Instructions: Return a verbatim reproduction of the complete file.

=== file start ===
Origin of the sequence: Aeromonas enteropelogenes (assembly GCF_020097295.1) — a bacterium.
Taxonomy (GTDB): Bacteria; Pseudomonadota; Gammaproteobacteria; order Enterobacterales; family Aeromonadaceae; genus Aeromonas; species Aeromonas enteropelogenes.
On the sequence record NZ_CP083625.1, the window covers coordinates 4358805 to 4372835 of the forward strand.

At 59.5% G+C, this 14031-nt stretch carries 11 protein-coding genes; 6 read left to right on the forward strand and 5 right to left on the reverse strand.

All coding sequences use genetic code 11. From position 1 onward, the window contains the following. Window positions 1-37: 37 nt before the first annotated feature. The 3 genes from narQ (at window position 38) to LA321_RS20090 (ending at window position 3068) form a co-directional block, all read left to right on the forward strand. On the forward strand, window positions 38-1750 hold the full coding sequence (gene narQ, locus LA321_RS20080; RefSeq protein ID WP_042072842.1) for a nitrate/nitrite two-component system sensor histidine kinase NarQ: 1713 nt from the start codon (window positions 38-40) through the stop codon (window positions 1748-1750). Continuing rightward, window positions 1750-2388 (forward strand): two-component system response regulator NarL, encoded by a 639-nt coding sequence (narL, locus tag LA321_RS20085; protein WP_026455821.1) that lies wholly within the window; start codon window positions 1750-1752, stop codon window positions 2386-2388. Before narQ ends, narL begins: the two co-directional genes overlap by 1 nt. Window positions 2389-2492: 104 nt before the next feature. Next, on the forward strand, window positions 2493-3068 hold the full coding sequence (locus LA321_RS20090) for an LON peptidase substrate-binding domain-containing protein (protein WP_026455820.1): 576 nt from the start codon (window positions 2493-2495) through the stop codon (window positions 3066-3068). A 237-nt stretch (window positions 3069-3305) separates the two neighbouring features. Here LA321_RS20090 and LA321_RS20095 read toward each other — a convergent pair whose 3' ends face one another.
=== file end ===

Origin of the sequence: Aeromonas enteropelogenes (assembly GCF_020097295.1) — a bacterium.
Taxonomy (GTDB): Bacteria; Pseudomonadota; Gammaproteobacteria; order Enterobacterales; family Aeromonadaceae; genus Aeromonas; species Aeromonas enteropelogenes.
On the sequence record NZ_CP083625.1, the window covers coordinates 4358805 to 4372835 of the forward strand.

At 59.5% G+C, this 14031-nt stretch carries 11 protein-coding genes; 6 read left to right on the forward strand and 5 right to left on the reverse strand.

All coding sequences use genetic code 11. From position 1 onward, the window contains the following. Window positions 1-37: 37 nt before the first annotated feature. The 3 genes from narQ (at window position 38) to LA321_RS20090 (ending at window position 3068) form a co-directional block, all read left to right on the forward strand. On the forward strand, window positions 38-1750 hold the full coding sequence (gene narQ, locus LA321_RS20080; RefSeq protein ID WP_042072842.1) for a nitrate/nitrite two-component system sensor histidine kinase NarQ: 1713 nt from the start codon (window positions 38-40) through the stop codon (window positions 1748-1750). Continuing rightward, window positions 1750-2388 (forward strand): two-component system response regulator NarL, encoded by a 639-nt coding sequence (narL, locus tag LA321_RS20085; protein WP_026455821.1) that lies wholly within the window; start codon window positions 1750-1752, stop codon window positions 2386-2388. Before narQ ends, narL begins: the two co-directional genes overlap by 1 nt. Window positions 2389-2492: 104 nt before the next feature. Next, on the forward strand, window positions 2493-3068 hold the full coding sequence (locus LA321_RS20090) for an LON peptidase substrate-binding domain-containing protein (protein WP_026455820.1): 576 nt from the start codon (window positions 2493-2495) through the stop codon (window positions 3066-3068). A 237-nt stretch (window positions 3069-3305) separates the two neighbouring features. Here LA321_RS20090 and LA321_RS20095 read toward each other — a convergent pair whose 3' ends face one another.